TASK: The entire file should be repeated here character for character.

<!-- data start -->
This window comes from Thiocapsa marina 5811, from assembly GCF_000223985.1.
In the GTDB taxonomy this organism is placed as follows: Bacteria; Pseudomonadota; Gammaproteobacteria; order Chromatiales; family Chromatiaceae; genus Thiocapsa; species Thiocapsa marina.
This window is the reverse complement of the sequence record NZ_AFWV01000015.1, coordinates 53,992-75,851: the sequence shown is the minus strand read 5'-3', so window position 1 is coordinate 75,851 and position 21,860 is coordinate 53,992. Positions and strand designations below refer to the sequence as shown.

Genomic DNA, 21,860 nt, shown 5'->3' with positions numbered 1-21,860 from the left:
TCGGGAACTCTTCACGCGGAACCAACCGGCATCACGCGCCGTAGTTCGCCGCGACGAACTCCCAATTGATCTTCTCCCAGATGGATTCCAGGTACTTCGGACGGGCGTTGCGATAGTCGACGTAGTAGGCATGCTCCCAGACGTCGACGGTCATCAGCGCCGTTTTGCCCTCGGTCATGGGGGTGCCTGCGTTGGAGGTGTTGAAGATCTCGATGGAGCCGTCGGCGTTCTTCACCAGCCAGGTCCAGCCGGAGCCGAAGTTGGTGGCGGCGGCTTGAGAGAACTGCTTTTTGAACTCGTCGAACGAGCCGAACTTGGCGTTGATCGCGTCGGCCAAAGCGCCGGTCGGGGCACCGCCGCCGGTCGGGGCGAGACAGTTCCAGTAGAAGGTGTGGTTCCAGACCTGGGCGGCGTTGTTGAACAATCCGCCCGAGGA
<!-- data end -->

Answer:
This window comes from Thiocapsa marina 5811, from assembly GCF_000223985.1.
In the GTDB taxonomy this organism is placed as follows: Bacteria; Pseudomonadota; Gammaproteobacteria; order Chromatiales; family Chromatiaceae; genus Thiocapsa; species Thiocapsa marina.
This window is the reverse complement of the sequence record NZ_AFWV01000015.1, coordinates 53,992-75,851: the sequence shown is the minus strand read 5'-3', so window position 1 is coordinate 75,851 and position 21,860 is coordinate 53,992. Positions and strand designations below refer to the sequence as shown.

Genomic DNA, 21,860 nt, shown 5'->3' with positions numbered 1-21,860 from the left:
TCGGGAACTCTTCACGCGGAACCAACCGGCATCACGCGCCGTAGTTCGCCGCGACGAACTCCCAATTGATCTTCTCCCAGATGGATTCCAGGTACTTCGGACGGGCGTTGCGATAGTCGACGTAGTAGGCATGCTCCCAGACGTCGACGGTCATCAGCGCCGTTTTGCCCTCGGTCATGGGGGTGCCTGCGTTGGAGGTGTTGAAGATCTCGATGGAGCCGTCGGCGTTCTTCACCAGCCAGGTCCAGCCGGAGCCGAAGTTGGTGGCGGCGGCTTGAGAGAACTGCTTTTTGAACTCGTCGAACGAGCCGAACTTGGCGTTGATCGCGTCGGCCAAAGCGCCGGTCGGGGCACCGCCGCCGGTCGGGGCGAGACAGTTCCAGTAGAAGGTGTGGTTCCAGACCTGGGCGGCGTTGTTGAACAATCCGCCCGAGGA